Dawning Light (Artful Devotion)

Tutin, Judith_Breaking
Judith Tutin (Irish, 1979–), Breaking, 2011. Diptych, St. Aidan’s Cathedral, Enniscorthy, County Wexford, Ireland.

But there will be no gloom for her who was in anguish. In the former time he brought into contempt the land of Zebulun and the land of Naphtali, but in the latter time he has made glorious the way of the sea, the land beyond the Jordan, Galilee of the nations.

The people who walked in darkness
have seen a great light;
those who dwelt in a land of deep darkness,
on them has light shone.
You have multiplied the nation;
you have increased its joy;
they rejoice before you
as with joy at the harvest,
as they are glad when they divide the spoil.
For the yoke of his burden,
and the staff for his shoulder,
the rod of his oppressor,
you have broken as on the day of Midian.
For every boot of the tramping warrior in battle tumult
and every garment rolled in blood
will be burned as fuel for the fire.

—Isaiah 9:1–5

Now when he heard that John had been arrested, he withdrew into Galilee. And leaving Nazareth he went and lived in Capernaum by the sea, in the territory of Zebulun and Naphtali, so that what was spoken by the prophet Isaiah might be fulfilled:

“The land of Zebulun and the land of Naphtali,
the way of the sea, beyond the Jordan, Galilee of the Gentiles—
the people dwelling in darkness
have seen a great light,
and for those dwelling in the region and shadow of death,
on them a light has dawned.”

From that time Jesus began to preach, saying, “Repent, for the kingdom of heaven is at hand.”

—Matthew 4:12–17

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SONG: “The Dawning Light” by James Ward, 1998 (CCLI 4200451)

 

This song was recorded live in 1998 at the Resurrection Youth Convention in Gatlinburg, Tennessee. The MP3 can be downloaded for free, along with sheet music, at http://ncfmusic.com/resource/dawning-light/.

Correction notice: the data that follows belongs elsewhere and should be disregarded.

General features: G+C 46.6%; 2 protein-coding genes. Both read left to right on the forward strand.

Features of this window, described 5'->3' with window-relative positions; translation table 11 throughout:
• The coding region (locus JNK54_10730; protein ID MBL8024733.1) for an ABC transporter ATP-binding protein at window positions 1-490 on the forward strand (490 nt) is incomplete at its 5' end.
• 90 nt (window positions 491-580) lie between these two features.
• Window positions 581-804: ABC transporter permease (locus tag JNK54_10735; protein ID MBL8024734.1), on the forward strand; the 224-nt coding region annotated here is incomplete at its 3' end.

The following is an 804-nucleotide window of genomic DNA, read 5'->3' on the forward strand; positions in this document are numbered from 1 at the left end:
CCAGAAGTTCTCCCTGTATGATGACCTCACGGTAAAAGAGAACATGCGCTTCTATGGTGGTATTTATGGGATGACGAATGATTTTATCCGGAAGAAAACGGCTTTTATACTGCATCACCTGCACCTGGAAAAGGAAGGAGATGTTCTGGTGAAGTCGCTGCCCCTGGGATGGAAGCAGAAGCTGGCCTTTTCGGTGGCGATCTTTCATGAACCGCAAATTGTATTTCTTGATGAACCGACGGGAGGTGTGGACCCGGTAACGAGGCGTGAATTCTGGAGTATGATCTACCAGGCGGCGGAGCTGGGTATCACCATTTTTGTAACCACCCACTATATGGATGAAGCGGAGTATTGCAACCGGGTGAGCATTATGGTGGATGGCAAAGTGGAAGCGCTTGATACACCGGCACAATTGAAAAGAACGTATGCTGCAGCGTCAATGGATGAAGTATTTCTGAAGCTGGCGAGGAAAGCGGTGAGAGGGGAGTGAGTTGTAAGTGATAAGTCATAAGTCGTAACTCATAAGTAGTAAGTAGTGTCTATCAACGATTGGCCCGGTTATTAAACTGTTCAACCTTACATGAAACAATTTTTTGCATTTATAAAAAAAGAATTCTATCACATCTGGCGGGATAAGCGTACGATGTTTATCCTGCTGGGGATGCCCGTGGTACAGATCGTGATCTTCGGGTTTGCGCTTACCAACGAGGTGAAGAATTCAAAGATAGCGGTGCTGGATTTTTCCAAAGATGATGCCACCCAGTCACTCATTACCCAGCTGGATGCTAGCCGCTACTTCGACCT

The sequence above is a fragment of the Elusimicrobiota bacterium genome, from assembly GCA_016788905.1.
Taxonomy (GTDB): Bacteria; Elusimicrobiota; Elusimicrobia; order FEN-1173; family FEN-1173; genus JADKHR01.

For a previously featured James Ward song, see the Artful Devotion “Death Is Ended.”

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The Jewish prophet Isaiah was active during the Assyrian captivity in the second half of the eighth century B.C. The Israelite lands of Zebulun and Naphtali were, along with Gilead in Transjordan, the first to fall to Assyria; the people were deported, and their lands became Assyrian provinces. But these three areas, according to Isaiah 9:1, would also be the first to see the dawning of a glorious new era, where the people step out of darkness and desolation into the fruits of God’s victory, and all military equipment is cast once and for all into an enormous bonfire, for war is over, and oppression is no more.

In The Prophecy of Isaiah: An Introduction and Commentary, biblical scholar J. Alec Motyer emphasizes how Isaiah 9:2–5 is couched in past tenses, even though what it describes has not yet occurred:

The future is written as something which has already happened, for it belonged to the prophetic consciousness of men like Isaiah to cast themselves forward in time and then look back on the mighty acts of God, saying to us: ‘Look forward to it, it is certain, he has already done it!’ Because of this confidence, Isaiah can place the light of 9:1ff. in immediate proximity to the darkness of 8:22, not because it will immediately happen but because it is immediately evident to the eye of faith; those walking in the darkness can see the light ahead and are sustained by hope. . . .

Isaiah insists here that hope is a present reality, part of the constitution of the ‘now’. The darkness is true but it is not the whole truth and certainly not the fundamental truth. (98–99)


This post belongs to the weekly series Artful Devotion. If you can’t view the music player in your email or RSS reader, try opening the post in your browser.

To view all the Revised Common Lectionary scripture readings for the Third Sunday after Epiphany, cycle A, click here.

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